Irish President Denies Absence from Church Service is ‘Snub to Queen’

The Irish president has defended his decision to decline an invitation to a church service marking Northern Ireland’s centenary that would be attended by Queen Elizabeth II.

President Michael D Higgins said the title of the event, which states the service, would mark the centenaries of the partition of Ireland and the formation of Northern Ireland.

This was being politicised and, as such, it would be inappropriate for him to attend.

Higgins, who was currently on a visit to Rome, said he would not be revisiting his decision to stay away from the service in Armagh next month.

“We are past the point now and I think it is unfortunate,’’ he told the Irish Times.

The president denied he is snubbing the queen: “There is no question of any snub intended to anybody.

“I am not snubbing anyone and I am not part of anyone’s boycott of any other events in Northern
Ireland,’’ he said.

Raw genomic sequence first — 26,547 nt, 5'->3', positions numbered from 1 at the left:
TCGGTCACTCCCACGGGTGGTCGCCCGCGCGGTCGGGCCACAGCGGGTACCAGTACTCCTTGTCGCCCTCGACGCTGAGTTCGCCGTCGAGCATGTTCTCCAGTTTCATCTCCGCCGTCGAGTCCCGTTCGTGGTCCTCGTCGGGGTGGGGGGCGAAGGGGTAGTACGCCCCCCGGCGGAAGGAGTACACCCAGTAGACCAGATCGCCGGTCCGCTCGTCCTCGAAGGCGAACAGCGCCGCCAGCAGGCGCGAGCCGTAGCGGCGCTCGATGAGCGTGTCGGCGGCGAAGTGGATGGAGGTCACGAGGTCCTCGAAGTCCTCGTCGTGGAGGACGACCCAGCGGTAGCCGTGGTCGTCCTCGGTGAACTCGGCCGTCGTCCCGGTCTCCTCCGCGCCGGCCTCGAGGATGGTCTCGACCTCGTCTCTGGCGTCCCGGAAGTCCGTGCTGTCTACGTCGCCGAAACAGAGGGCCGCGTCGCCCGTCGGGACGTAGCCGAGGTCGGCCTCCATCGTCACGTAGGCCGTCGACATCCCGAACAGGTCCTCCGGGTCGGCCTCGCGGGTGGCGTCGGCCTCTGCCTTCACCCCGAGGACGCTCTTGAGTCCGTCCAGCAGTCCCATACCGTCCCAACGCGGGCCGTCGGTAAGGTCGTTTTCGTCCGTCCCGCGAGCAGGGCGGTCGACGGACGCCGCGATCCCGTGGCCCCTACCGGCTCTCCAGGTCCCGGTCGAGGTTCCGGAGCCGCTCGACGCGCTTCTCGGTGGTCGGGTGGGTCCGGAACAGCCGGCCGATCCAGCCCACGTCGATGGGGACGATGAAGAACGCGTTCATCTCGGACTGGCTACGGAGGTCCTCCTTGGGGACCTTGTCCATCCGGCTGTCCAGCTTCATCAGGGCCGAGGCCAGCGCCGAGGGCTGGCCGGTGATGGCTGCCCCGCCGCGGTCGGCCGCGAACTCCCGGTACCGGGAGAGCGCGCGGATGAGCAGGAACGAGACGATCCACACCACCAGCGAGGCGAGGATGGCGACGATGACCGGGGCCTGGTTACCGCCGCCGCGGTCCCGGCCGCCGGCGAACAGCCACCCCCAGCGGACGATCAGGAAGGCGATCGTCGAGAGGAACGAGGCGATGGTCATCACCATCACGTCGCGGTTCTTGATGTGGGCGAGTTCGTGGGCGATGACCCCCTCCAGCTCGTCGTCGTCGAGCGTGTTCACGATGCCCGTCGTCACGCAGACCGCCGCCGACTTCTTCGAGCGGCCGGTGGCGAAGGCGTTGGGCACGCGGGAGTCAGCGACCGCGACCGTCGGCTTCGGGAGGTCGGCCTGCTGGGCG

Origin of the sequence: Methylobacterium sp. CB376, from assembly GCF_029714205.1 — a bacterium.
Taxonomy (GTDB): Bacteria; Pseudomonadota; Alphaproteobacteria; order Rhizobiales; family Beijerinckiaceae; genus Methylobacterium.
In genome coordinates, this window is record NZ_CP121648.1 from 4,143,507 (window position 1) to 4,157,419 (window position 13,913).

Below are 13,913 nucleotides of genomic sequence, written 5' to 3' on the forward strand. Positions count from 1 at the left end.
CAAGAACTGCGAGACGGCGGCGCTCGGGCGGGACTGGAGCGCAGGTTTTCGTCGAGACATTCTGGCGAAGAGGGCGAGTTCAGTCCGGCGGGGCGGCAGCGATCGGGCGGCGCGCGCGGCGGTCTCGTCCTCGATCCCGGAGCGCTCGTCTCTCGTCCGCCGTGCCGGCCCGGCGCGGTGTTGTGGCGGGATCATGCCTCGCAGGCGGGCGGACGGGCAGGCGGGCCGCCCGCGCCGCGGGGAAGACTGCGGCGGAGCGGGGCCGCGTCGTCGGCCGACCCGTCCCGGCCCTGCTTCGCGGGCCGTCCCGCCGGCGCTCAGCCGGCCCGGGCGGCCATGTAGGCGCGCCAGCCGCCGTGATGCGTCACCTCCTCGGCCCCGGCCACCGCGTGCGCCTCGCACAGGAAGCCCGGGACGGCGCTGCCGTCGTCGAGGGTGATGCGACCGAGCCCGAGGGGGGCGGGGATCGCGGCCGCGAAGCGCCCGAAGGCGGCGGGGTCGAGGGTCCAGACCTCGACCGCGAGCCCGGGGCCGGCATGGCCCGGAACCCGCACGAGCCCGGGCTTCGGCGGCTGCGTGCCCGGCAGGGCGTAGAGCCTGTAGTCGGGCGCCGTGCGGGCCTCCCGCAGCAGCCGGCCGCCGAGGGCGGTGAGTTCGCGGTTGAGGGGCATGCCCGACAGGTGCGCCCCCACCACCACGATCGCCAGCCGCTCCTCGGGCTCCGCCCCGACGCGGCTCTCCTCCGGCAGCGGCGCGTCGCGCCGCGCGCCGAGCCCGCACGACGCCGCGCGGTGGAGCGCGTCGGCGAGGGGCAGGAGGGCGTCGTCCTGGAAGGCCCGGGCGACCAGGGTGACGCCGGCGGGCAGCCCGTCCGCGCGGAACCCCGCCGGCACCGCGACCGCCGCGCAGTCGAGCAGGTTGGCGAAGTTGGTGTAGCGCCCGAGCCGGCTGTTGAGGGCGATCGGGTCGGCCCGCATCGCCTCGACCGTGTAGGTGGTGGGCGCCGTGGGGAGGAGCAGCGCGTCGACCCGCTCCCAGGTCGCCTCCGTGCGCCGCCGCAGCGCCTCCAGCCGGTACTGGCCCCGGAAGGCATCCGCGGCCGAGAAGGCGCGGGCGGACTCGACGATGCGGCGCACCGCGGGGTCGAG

“I wish their service well, but they should understand that I have the right to exercise a discretion as to what I think is appropriate for my attendance.’’

Higgins said his issue was with the nature of the service.

“What (had started out as) an invitation to a religious service is in fact becoming a political statement,’’ he said.

“I was also referred to as the President of the Republic of Ireland. I am the President of Ireland.’’

Unionists have questioned Higgins’ decision not to attend, with DUP leader Sir Jeffrey Donaldson asking whether it is politically motivated as a consequence of advice from the Irish government.

The government in Dublin has denied it influenced the president’s move.

Higgins challenged the DUP criticism: “It’s a bit much, to be frank with you. I have gone up to Northern Ireland to take part in events.

“There has not been a great deal of traffic down from the DUP people who are criticising me now,” he said.

Higgins, who was due to meet with the pope on Friday, said that, on the day of the service, he had already agreed to host the Statistical and Social Inquiry Association of Ireland at his official residence at Aras an Uachtarain in Dublin.

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